Growing up, I never wanted to incur the anger of my dad. He very seldom got mad, but when he did, you were in for it.
So, you can imagine my fear after throwing a rock through a car window. I was probably 4 years old and was playing in my relative’s front yard, down the street from our house on Milbank Avenue in Greenwich. I was pretending to be a baseball player and was throwing rocks, not a smart thing to do. I was trying to throw them across the street and onto the field on the other side to my imaginary catcher. I didn’t quite make it with one toss, and the rock struck the window of a passing car, shattering it. Who knew a 4-year old could throw so hard?
The driver of the car stopped and, understandably, was very upset. My cousin went to get my dad. As I waited, I was trembling. I was sure that I would be grounded for a long, long time. My dad arrived and settled things with the driver. The one-block walk home took an eternity. When we got home, I braced myself for the punishment.
To my amazement, my dad put his arm around me and said, “I know you didn’t do it on purpose. It was an accident, but you shouldn’t be throwing rocks near the street. Don’t do it again.”
That was it. No punishment! I couldn’t believe it. I thought for sure that I was in big trouble, but my dad understood and had compassion. I was so relieved and so thankful. And l had learned my lesson.
It’s the same with us and our Heavenly Father. Throughout human history, we’ve turned away from God, and he has patiently waited for us to return. He has prepared a place in heaven for each of us, and he desperately wants us to join him there at the end of our earthly lives. But our sinful nature creates a barrier between us and God and heaven.
I can certainly say that I, more frequently than I would like to admit, have had an experience with God similar to the one I had as a kid with my dad. Typically, it’s not a single, traumatic occurrence, but rather, a gradual drifting away from him. When I realize what’s happened, I feel guilty and hesitate to even talk to God because of my guilt. But when I finally turn to God and ask for his mercy, I am amazed at the response.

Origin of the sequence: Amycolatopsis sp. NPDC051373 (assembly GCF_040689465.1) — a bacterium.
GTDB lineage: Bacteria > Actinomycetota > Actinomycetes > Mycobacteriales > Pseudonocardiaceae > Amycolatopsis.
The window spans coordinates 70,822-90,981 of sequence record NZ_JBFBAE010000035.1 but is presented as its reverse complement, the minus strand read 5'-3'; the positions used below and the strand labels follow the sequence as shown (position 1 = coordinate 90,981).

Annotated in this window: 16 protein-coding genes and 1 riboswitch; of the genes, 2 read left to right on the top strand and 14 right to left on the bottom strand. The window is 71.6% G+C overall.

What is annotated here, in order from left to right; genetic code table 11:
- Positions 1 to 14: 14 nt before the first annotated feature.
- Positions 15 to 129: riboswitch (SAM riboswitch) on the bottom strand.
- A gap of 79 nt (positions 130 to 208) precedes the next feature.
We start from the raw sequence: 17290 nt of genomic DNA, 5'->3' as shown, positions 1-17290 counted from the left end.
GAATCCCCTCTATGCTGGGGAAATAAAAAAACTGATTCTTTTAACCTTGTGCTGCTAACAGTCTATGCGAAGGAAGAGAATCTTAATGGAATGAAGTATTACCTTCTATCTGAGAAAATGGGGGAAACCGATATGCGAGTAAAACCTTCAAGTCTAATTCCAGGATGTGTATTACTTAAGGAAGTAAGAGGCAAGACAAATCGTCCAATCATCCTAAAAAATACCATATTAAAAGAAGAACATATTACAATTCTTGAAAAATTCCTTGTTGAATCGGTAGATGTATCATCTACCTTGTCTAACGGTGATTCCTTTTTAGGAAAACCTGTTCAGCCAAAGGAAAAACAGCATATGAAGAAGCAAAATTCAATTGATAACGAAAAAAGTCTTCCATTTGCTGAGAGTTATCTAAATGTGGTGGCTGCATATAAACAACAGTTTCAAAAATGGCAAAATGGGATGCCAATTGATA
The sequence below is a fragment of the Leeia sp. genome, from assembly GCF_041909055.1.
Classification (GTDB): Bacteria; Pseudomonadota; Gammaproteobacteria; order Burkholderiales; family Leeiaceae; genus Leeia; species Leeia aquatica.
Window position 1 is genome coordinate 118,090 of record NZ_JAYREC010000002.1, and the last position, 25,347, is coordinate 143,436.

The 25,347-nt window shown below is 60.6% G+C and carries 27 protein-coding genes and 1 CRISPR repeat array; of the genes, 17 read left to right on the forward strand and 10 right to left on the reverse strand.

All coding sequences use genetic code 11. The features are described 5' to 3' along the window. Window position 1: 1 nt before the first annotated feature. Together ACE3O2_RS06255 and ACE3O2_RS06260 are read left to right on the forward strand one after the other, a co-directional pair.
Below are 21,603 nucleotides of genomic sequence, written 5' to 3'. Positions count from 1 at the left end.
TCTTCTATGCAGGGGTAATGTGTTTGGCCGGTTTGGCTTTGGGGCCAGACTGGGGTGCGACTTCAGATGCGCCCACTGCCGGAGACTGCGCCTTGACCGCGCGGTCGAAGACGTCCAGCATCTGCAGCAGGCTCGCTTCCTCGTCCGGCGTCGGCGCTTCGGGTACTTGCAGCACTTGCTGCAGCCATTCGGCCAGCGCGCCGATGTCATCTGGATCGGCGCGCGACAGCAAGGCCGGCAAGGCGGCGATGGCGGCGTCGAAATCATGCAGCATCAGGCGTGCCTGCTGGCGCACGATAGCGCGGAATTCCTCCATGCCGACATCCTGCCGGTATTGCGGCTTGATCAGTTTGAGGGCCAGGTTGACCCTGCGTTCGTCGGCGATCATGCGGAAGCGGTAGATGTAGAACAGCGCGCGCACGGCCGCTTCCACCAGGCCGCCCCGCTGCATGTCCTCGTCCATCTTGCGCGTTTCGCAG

In particular, when I finish making my confession, and I am absolved of my sins, I experience God’s love in a unique way. I can personally feel God’s mercy and his soothing words, whether spoken through the priest or directly to me by the Holy Spirit. And I walk out of the confessional with a bit of a skip in my step, just like I did on that day long ago on Milbank Avenue.
Our God is so compassionate and loves us so much that he sent his only Son to live among us and give himself up for us in order to break that barrier between his Father and us. Think about it. God gives us everything we need and created heaven for us. How have we responded? We too often take his gifts for granted and gradually drift further away from him.
What is God’s reaction? It should be punishment for our transgressions, just like I thought would be the case with my dad. I thought for sure that I would be grounded for throwing the rock.
But astonishingly, it’s not. God reaches out with compassion. He reminds us that we are already saved by the sacrifice of his Son. He puts his arm around us and welcomes us back. Over and over. It just doesn’t make any sense! A love so unconditional, so infinite, doesn’t make sense. It doesn’t have to. But it should make us relieved and thankful. And hopefully, we’ve learned our lesson, too.
By Paul E. Tupper II
EDITOR’S NOTE: Paul E. Tupper II, a native of Greenwich, graduated from St. Mary High School in Greenwich and spent his career in public accounting at KPMG LLP in New York. His father, the late Deacon Paul Tupper, was assigned to St. Clement Church in Stamford and later St. Mary Church in Greenwich.